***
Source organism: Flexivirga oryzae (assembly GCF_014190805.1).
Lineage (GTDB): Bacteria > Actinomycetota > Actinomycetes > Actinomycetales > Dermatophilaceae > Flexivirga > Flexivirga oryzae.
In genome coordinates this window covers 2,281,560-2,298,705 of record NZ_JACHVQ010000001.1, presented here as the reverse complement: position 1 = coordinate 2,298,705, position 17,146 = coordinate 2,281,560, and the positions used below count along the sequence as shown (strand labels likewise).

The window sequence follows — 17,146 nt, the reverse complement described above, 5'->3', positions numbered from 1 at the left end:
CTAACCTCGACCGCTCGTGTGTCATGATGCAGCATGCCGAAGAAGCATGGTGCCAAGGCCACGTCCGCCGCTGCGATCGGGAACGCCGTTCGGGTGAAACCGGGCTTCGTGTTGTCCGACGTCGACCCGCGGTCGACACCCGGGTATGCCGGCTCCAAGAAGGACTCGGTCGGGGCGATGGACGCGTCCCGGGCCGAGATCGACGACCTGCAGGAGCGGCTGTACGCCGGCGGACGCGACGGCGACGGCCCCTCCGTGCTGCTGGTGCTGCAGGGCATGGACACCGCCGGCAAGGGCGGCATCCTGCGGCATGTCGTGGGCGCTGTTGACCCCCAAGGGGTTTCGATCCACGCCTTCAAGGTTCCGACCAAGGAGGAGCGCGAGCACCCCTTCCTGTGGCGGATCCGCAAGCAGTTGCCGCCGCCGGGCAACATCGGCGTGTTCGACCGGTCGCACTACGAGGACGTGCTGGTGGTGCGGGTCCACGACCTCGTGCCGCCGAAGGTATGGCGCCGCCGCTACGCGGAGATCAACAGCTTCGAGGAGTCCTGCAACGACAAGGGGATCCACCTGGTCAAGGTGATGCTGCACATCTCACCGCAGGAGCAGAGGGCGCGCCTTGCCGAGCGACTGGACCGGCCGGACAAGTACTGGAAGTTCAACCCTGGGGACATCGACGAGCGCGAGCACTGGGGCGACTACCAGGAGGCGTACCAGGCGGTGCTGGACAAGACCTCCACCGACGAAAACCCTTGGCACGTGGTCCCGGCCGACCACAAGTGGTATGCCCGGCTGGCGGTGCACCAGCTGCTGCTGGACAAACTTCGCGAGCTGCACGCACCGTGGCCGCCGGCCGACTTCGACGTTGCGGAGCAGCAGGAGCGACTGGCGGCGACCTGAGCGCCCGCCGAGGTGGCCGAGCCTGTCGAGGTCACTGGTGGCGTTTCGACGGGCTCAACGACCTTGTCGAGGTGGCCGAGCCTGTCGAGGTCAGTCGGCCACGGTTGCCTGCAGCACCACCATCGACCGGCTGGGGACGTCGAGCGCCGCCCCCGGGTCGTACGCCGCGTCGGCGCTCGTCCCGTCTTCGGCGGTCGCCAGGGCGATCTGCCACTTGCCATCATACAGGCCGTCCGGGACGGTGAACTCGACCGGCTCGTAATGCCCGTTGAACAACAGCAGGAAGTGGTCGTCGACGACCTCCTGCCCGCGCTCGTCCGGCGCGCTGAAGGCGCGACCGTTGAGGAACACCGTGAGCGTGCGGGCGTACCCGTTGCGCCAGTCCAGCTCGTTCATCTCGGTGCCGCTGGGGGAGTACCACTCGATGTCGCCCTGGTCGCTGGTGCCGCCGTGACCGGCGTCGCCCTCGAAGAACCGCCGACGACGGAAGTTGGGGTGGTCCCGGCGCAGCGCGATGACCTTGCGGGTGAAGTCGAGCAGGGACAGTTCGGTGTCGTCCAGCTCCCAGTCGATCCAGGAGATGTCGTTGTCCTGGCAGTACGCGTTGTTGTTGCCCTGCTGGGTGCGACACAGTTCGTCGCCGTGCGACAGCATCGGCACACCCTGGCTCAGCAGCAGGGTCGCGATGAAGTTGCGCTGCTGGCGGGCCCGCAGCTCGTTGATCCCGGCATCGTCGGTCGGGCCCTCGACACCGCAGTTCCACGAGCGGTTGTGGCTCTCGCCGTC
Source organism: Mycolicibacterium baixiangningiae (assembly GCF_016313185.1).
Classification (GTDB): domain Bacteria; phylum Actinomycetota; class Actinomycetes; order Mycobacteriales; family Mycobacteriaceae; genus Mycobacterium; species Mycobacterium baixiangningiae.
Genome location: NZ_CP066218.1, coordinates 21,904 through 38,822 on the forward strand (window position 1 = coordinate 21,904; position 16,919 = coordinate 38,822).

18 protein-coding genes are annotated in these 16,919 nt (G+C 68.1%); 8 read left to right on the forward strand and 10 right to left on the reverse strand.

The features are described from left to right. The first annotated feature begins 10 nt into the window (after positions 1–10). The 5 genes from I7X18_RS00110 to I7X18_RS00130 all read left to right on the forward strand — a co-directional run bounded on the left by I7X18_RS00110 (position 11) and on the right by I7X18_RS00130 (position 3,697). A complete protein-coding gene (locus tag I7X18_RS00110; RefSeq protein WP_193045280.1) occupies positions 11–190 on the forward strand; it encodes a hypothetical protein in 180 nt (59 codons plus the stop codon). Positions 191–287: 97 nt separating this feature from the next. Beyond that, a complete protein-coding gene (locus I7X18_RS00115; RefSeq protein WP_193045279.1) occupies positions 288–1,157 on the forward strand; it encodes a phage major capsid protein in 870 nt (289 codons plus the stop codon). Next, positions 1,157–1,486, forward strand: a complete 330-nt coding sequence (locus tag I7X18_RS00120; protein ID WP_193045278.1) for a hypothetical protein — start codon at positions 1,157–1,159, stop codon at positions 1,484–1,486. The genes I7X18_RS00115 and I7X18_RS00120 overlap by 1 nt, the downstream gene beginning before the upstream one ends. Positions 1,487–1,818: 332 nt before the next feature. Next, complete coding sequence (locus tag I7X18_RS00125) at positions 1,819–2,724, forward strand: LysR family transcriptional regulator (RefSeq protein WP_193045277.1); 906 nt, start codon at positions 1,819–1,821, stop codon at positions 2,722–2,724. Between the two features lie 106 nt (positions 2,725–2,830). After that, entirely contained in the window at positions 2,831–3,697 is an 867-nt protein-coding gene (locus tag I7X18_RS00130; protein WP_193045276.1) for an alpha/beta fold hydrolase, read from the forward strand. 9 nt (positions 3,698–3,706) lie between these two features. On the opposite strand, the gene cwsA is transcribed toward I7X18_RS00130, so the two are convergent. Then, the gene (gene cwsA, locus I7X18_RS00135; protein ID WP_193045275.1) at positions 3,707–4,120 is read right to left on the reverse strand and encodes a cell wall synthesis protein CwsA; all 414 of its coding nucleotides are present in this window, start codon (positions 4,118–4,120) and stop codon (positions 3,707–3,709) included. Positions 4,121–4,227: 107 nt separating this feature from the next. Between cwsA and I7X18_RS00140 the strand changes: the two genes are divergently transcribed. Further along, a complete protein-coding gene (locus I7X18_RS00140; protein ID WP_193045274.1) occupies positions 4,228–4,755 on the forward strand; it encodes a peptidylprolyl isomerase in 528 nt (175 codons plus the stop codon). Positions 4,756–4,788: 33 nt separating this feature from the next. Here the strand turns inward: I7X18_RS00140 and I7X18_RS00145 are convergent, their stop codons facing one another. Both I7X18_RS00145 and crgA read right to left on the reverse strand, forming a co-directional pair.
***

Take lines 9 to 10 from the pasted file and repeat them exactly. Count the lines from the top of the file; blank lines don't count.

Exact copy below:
18 protein-coding genes are annotated in these 16,919 nt (G+C 68.1%); 8 read left to right on the forward strand and 10 right to left on the reverse strand.

The features are described from left to right. The first annotated feature begins 10 nt into the window (after positions 1–10). The 5 genes from I7X18_RS00110 to I7X18_RS00130 all read left to right on the forward strand — a co-directional run bounded on the left by I7X18_RS00110 (position 11) and on the right by I7X18_RS00130 (position 3,697). A complete protein-coding gene (locus tag I7X18_RS00110; RefSeq protein WP_193045280.1) occupies positions 11–190 on the forward strand; it encodes a hypothetical protein in 180 nt (59 codons plus the stop codon). Positions 191–287: 97 nt separating this feature from the next. Beyond that, a complete protein-coding gene (locus I7X18_RS00115; RefSeq protein WP_193045279.1) occupies positions 288–1,157 on the forward strand; it encodes a phage major capsid protein in 870 nt (289 codons plus the stop codon). Next, positions 1,157–1,486, forward strand: a complete 330-nt coding sequence (locus tag I7X18_RS00120; protein ID WP_193045278.1) for a hypothetical protein — start codon at positions 1,157–1,159, stop codon at positions 1,484–1,486. The genes I7X18_RS00115 and I7X18_RS00120 overlap by 1 nt, the downstream gene beginning before the upstream one ends. Positions 1,487–1,818: 332 nt before the next feature. Next, complete coding sequence (locus tag I7X18_RS00125) at positions 1,819–2,724, forward strand: LysR family transcriptional regulator (RefSeq protein WP_193045277.1); 906 nt, start codon at positions 1,819–1,821, stop codon at positions 2,722–2,724. Between the two features lie 106 nt (positions 2,725–2,830). After that, entirely contained in the window at positions 2,831–3,697 is an 867-nt protein-coding gene (locus tag I7X18_RS00130; protein WP_193045276.1) for an alpha/beta fold hydrolase, read from the forward strand. 9 nt (positions 3,698–3,706) lie between these two features. On the opposite strand, the gene cwsA is transcribed toward I7X18_RS00130, so the two are convergent. Then, the gene (gene cwsA, locus I7X18_RS00135; protein ID WP_193045275.1) at positions 3,707–4,120 is read right to left on the reverse strand and encodes a cell wall synthesis protein CwsA; all 414 of its coding nucleotides are present in this window, start codon (positions 4,118–4,120) and stop codon (positions 3,707–3,709) included. Positions 4,121–4,227: 107 nt separating this feature from the next. Between cwsA and I7X18_RS00140 the strand changes: the two genes are divergently transcribed. Further along, a complete protein-coding gene (locus I7X18_RS00140; protein ID WP_193045274.1) occupies positions 4,228–4,755 on the forward strand; it encodes a peptidylprolyl isomerase in 528 nt (175 codons plus the stop codon). Positions 4,756–4,788: 33 nt separating this feature from the next. Here the strand turns inward: I7X18_RS00140 and I7X18_RS00145 are convergent, their stop codons facing one another. Both I7X18_RS00145 and crgA read right to left on the reverse strand, forming a co-directional pair.